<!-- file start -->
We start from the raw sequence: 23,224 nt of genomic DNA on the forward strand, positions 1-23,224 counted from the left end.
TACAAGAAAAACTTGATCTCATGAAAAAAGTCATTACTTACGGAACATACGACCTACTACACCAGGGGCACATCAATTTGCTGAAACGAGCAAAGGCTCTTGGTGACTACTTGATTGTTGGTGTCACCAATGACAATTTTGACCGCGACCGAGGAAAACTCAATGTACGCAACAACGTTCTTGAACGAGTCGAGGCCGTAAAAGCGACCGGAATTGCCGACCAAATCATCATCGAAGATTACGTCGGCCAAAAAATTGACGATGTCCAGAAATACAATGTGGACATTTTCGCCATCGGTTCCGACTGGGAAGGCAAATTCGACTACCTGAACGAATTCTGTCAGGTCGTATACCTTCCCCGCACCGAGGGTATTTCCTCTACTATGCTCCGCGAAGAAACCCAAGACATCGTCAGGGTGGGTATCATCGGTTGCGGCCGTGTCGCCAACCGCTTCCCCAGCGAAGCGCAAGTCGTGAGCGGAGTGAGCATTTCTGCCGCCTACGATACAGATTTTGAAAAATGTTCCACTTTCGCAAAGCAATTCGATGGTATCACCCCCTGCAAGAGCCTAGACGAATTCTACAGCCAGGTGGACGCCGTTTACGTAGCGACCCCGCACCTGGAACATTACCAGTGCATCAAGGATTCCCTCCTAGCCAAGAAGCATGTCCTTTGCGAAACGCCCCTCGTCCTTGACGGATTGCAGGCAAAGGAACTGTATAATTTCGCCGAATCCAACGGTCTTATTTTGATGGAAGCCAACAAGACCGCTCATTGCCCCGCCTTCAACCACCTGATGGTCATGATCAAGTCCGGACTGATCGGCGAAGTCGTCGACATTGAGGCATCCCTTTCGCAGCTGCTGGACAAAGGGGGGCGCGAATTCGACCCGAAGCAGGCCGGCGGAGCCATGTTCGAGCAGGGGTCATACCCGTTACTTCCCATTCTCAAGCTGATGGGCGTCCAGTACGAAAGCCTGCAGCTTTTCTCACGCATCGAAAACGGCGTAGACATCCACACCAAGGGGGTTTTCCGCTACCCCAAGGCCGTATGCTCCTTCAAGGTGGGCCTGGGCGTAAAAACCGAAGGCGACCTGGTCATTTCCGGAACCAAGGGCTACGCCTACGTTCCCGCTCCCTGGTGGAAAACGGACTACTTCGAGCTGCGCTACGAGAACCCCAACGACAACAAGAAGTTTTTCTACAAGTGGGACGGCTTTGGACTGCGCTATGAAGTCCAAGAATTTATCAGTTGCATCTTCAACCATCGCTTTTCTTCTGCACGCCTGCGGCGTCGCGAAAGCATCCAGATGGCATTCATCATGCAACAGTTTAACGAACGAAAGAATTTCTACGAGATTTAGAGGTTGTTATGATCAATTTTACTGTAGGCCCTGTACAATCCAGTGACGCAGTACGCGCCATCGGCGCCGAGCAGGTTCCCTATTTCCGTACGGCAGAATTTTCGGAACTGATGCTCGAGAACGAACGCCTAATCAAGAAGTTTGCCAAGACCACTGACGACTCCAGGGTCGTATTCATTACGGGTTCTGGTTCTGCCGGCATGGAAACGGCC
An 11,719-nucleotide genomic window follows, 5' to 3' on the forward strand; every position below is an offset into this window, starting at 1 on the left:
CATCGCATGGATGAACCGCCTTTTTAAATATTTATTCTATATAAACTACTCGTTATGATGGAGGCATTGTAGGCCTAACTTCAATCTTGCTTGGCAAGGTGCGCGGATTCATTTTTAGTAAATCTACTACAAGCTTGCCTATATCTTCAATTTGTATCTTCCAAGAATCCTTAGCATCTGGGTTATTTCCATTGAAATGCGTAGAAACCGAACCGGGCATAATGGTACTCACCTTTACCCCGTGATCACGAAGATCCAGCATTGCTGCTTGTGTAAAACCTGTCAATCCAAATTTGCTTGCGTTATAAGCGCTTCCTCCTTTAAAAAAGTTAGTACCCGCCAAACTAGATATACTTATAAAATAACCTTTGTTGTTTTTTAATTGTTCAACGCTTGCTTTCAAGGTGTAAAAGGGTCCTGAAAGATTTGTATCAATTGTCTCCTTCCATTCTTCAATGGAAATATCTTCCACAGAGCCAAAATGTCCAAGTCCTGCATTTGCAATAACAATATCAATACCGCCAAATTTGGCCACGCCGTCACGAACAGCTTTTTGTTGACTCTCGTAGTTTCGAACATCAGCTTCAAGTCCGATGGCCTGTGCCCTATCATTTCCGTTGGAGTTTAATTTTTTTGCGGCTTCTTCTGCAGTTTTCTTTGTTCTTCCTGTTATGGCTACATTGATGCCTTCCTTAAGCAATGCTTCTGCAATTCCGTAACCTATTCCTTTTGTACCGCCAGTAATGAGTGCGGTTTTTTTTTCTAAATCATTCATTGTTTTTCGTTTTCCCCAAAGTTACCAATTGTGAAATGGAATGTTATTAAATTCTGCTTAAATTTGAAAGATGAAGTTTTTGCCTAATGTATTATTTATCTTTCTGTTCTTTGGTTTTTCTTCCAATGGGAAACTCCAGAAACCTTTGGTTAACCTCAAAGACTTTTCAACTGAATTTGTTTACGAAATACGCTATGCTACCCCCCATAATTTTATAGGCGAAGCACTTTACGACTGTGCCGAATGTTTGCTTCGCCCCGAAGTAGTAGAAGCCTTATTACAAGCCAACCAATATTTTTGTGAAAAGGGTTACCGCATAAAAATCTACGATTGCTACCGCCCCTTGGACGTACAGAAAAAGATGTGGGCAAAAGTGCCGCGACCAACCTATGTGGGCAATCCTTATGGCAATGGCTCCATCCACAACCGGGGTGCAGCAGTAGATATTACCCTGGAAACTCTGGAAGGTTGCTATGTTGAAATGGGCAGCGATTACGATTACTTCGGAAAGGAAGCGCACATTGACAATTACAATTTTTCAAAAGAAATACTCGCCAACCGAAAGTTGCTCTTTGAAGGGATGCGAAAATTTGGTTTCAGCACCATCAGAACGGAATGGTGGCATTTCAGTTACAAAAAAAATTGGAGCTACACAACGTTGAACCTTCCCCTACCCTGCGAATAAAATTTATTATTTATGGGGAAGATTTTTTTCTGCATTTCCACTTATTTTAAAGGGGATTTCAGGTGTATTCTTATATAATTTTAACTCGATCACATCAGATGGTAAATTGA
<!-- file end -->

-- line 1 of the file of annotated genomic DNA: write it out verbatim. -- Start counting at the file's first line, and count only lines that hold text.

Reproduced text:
We start from the raw sequence: 23,224 nt of genomic DNA on the forward strand, positions 1-23,224 counted from the left end.